Sunday, April 29, 2012

Three New Birds



I had a pretty good haul over the weekend at the decoy show.  Shown above are the three new additions to the shelves here. On the left is a Red Knot carved by Jim Slack of Pekin, IL. In the center is a Bufflehead hen decoy made by Jim Williams of Normal, IL. A couple years back I purchased one of Jim's male Buffleheads so now they are a pair.   


On the far right of the trio is a cool little homage to a woodpecker effigy created by Hopewell or Mississipian cultures along the Illinois River.  It was made by Dean Hurliman of Burlington, IA.  


It was great fun talking to the various makers there. I'm not a hunter, so my interests come from the worlds of nature and art. My modest little collection now seems to have found it's center in the Illinois River valley. I enjoy looking at the older stuff but I prefer supporting the people working here in the 21st century.  

   
I think I appreciate decoys because so many things intersect at one point: history, birds and nature, folk art, and hunting. 

Friday, April 27, 2012

Happy Arbor Day!


Red Oak (Quercus rubra) :: Cook County, IL :: 2012

Tuesday, April 24, 2012

Thursday, April 19, 2012

Occupy It!


Earth Day is Sunday 

It's Five And I Like It


What with the seasonal nature of my work I am rising earlier than normal these days and my alarm is set at half past four.  And what with the restless nature of my seasonal work load I’m usually up before the alarm anyway.  But I’m not complaining.  Rising early has been a feature of my life since I had a paper route, and I look forward to the quiet time before most normal people wake up.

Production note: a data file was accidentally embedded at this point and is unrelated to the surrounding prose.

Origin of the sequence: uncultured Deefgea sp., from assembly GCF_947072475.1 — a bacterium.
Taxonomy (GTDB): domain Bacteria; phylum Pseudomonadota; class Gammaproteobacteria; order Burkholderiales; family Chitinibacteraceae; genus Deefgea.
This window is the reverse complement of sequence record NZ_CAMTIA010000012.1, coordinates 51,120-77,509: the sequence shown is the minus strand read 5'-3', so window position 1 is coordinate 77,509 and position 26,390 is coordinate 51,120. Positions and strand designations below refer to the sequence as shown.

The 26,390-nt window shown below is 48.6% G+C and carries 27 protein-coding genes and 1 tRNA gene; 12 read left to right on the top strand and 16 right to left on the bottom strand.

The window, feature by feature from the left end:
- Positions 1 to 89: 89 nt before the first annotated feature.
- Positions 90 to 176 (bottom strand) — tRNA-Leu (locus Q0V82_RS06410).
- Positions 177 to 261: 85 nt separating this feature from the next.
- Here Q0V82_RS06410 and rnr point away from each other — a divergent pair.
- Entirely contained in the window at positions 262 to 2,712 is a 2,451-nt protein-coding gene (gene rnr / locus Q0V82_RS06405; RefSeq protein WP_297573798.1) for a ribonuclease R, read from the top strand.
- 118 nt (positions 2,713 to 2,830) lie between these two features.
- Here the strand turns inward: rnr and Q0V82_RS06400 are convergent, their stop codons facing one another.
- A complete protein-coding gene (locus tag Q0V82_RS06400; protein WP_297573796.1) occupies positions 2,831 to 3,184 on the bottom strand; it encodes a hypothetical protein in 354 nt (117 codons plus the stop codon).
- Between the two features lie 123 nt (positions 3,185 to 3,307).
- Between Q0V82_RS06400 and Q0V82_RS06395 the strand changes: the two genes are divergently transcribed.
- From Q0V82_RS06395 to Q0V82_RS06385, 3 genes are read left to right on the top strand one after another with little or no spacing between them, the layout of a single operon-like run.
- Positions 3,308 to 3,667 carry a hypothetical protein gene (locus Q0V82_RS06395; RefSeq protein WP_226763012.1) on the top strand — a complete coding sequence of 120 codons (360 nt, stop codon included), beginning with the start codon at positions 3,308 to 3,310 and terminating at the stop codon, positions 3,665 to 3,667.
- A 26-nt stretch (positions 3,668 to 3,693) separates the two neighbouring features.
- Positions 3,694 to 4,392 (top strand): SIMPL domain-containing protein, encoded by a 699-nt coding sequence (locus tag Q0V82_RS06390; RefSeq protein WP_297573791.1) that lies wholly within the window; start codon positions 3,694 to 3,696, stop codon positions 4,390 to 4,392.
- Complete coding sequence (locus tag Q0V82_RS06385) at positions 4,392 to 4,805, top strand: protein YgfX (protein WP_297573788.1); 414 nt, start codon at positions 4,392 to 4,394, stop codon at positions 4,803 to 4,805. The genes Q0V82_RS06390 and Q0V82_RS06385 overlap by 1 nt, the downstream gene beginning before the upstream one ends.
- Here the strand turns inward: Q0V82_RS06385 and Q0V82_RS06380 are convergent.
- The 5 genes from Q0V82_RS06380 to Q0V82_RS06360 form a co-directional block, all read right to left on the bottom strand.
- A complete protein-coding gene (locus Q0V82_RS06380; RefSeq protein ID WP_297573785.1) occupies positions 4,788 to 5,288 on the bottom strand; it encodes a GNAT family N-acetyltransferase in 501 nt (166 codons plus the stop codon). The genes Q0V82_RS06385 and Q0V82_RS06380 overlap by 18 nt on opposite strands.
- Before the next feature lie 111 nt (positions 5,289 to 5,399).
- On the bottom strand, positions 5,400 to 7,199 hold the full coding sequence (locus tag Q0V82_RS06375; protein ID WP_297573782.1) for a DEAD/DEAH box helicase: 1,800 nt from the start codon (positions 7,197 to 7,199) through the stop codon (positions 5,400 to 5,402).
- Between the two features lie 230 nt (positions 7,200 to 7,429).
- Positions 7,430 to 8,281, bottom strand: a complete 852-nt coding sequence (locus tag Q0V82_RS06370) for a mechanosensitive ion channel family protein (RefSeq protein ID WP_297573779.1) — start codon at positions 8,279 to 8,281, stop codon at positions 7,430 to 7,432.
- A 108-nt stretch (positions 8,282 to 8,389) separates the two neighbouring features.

Actually it’s not really all that quiet these mornings.  The robins in the neighborhood start their call and response about four.  Some are nearby, gurgling their melodious greetings which receive faint or fainter responses from the robin collective in the local tree tops.  I wish my hearing - as well as my knowledge of bird songs - were better at these moments. There is a depth and texture to this springtime symphony that is somewhat lost on me.


And let the record show that the cardinals chimed in at half past five.


It’s a cool morning, and damp, thanks to last night’s rain.  It feels like an April morning ought to feel, which is comforting after That March.  There are still  patches of wet on the pavement that have not yet evaporated.  At first glance the clouds above were all pink-orange gauze. This coloration not from an impending sunrise, but rather a reflection from the thousands of street lights from Chicago to the east.  It could make one wonder if he woke up on Mars. Soon the clouds start to part here and there revealing a pretty spectacular shade of turquoise higher aloft. 


But these things change you know, and more clouds drift in from the west and cover it all up. They have the look of rain, with more of the grey and violet hues.  The only orange color now is way off to the east, caused this time by the sun.  There is no wind and across the alley leaves on both the maple and elm hang lifelessly.  The bird collective has quieted down too, and I wonder if they sense rain.


One lone cardinal performs a solo in the gloom.


By six the quality of light and sky has changed yet again, and it feels more like daytime. A fat moth bonks drunkenly into a streetlight, seemingly convinced that the night is still young. Somewhere mid-block a dove coos to life, and the clouds part encouragingly. Sparrows skitter and hop on the alley foraging  for breakfast, and the low background rumbles of trains and traffic signal that many of you are now awake too.     

Wednesday, April 11, 2012

Green Glow

Cook County :: 2012

Sunday, April 01, 2012

What's That Tree Worth?

With the National Tree Benefit Calculator you can estimate the environmental benefits that trees provide. Find out for yourself (use Internet Explorer to access the site) what that tree on the corner gives to you and your neighborhood.  A 13" Hackberry shows off it's stats below: